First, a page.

¿Y después qué? ... : action-research and ethnography on governance, actors and development in Southern Mexico

F. Guevara

    Research output: Thesisinternal PhD, WU


    The research justification and objectives. Mexico is one of the most natural resource-rich places in the world. However, it is also a country that has shown many contrasts in the use of its resources, human relations and the overall distribution of its richness.   The justification of this research lies in the question why the development of small villages in Mexico has stagnated, despite their richness in natural resources, cultural and political organisation, and the efforts made by (non)governmental agents. Specifically, the role of interveners like researchers and development practitioners in the local processes was an issue for study. In fact, some of these interveners are seen to be doing more or less the same thing in the same villages for decades. They experiment with technology options or other development initiatives without having an effective relation with the villagers themselves and without a deep inquiry of the local problems – putting aside the relevance of understanding the reality of the villages, their actors and the overall way of local organisation. The general objective of the research was to understand this reality, embedded in a national legal and political context. The specific objectives were: 1.       To study the local context of two small villages of Southern Mexico in terms of their governance, exercise of power and strategies used to address local development. 2.       To illuminate local and informal politics in two Mexican villages through the development of participatory power maps. 3.       To identify the bottlenecks in terms of the use of natural resources (NR) and how different actors cope. 4.       To identify, understand and assess empowerment at individual and collective levels and seek ways of framing and supporting local development visions.   The approach. This PhD thesis explored an innovative methodology to investigate historical, socio-political, environmental and cultural realities of two villages: it combined action-oriented and socio-anthropological research approaches. The action-oriented approach made the villagers crucial actors in the re-construction, collection and analysis of information. They participated in different workshops and engaged in collective reflection exercises during the period of 2003-2005. This was facilitated by a research team that was previously trained on facilitation skills and participatory methods and tools. Through these exercises the villagers publicly reflected on their village life providing the researchers with an inside perspective. This made the villagers look at themselves as actors in a regional and institutional context. Finally, as a result of the workshop reflections, in both villages the villagers took the initiative for collective projects. By using the conventional socio-anthropological approach the researchers realised that the action-oriented approach had only revealed part of the village reality and that some of the evidences publicly gathered, forcedly needed a cross-checking. In this sense, the socio-anthropological work helped to illuminate and understand the reality that mainly existed of a front stage and a back stage in every village. Hidden acts and behaviours of inhabitants that were influencing the villages’ lives could thereafter be placed in another perspective.   The two approaches produced valuable information for a detailed analysis on the functioning and structuring of the two isolated villages in Oaxaca and Chiapas states. The description of a governance system of customary laws, the so-called ‘usos y costumbres’, was used as an entry point of the analysis. This system is considered the ruling and running mechanism through which the villagers construct and reconstruct their social order. The functioning of the system was unravelled by analysing its history and current organisation (mainly the local actors) of the studied villages. Besides, the history of the villages was investigated through a participatory re-construction of important dates. This delivered the most recognised events at each village. This particular information was a first input for the analysis on the current functioning of the governance system and the local actors. In this study, both organisations and individuals with responsibilities in the functioning of the village’s life, were defined as local actors. In this way, actions, relations and conflicts over the use of local natural resources were made explicit. This actually pictured the local governance system and how it functions in the context of the national governance framework.   The results from the research are presented in five empirical chapters. They give details on how the villages function: their organisation strategies, their governance and their development ideas; from both collective and individual points of view. The chapters are containing case studies that show the front and the back stages of the villages and their implications in local development. The findings. Mexican villages are very complex and permanently (re-)shaped through local logics, daily practices and concerns. This makes them often appear as non-sense entities to certain external actors. The usos y costumbres represents a system of practical norms and values, validated and reproduced over time for self-government in small villages. Villagers sometimes even consider the system more important than state law for ensuring local order. Indeed, the system plays a crucial role in the settlement of local power dynamics, the constitution of local actors, the decision making over the use of natural resources and the capacity building, particularly in leadership formation. In this sense, collectivism and communalism are still daily practiced in the villages in order to achieve short-term development goals or addressing personal aspirations. However, one of the reasons the villages remain relegated is because of the current complex context in which they are immersed. For instance, they are faced with state laws and interventions that often conflict with their subsistence logic. Therefore, there is not strange to see how interventions are only utilised by the local actors to address the village’s development according to their own local views or to meet their basic needs or personal aspirations. Interveners, on their part, try to influence local dynamics and processes in the search of delivering their messages and mandates. Over time this has resulted in interesting social force fields which are manifested in complex relations between small villages and interveners. In the case of the state law, struggles arise because certain norms and rules represent rigid, non-logic and inhuman frameworks for the locals. This has placed villages and their inhabitants in different dilemmas during the last decade, particularly for the use of their own natural resources.   The fact is that interveners are still looking at the development of small villages as a series of projects and activities within their policies and initiatives rather than a long-term process that is locally conducted and permanently constructed. Actually, this challenges both national and local ruling frameworks since contrasting perceptions, conflicts of interests and local dilemmas have emerged and put natural resources at a permanent risk. The villages’ current situation - in terms of the pressure over their natural resources, the lack of a long-term local project, the absence of proper development opportunities for their context and the forces of globalisation- is strongly challenging their communalism and collectivism. This automatically influences their local processes of governance and development but also the relations among the villagers, since the basic needs like food, housing, health and education are more difficult to meet. Breaking federal and top-down laws and out-migration are therefore becoming normal escape strategies.   Finally, this study indicates existing opportunities for a better relation between researched-researcher. This can be achieved by combining different research approaches. In this case, over a period of three years, the on-and-off presence of the researchers in the villages in combination with participatory and action-oriented activities and conventional socio-anthropological fieldwork built a solid trusting relation between researchers and villagers. This also resulted in certain actions that villagers undertook at the village or individual levels.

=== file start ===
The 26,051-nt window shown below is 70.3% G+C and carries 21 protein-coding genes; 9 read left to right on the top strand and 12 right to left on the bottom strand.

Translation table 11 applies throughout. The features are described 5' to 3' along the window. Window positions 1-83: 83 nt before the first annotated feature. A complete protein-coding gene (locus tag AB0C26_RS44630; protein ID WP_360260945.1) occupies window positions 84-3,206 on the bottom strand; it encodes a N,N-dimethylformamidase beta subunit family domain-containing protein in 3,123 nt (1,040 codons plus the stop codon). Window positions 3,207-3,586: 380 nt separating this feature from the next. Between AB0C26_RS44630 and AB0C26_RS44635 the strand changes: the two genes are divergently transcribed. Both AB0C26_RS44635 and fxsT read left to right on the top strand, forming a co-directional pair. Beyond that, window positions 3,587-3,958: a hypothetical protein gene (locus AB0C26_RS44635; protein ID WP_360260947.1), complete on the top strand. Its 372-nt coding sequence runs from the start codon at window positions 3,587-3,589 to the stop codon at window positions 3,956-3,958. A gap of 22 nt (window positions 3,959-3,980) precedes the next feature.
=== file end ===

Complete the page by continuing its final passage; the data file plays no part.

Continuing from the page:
Original languageEnglish
    QualificationDoctor of Philosophy
    Awarding Institution
    • Wageningen University
    • Richards, Paul, Promotor
    • Almekinders, Conny, Co-promotor
    Award date5 Nov 2007
    Place of Publication[S.l.]
    Print ISBNs9789085047711
    Publication statusPublished - 2007


    • ethnography
    • rural development
    • community development
    • agricultural sector
    • government policy
    • natural resources
    • mexico
    • action research
    • governance

    Fingerprint Dive into the research topics of '¿Y después qué? ... : action-research and ethnography on governance, actors and development in Southern Mexico'. Together they form a unique fingerprint.

  • Cite this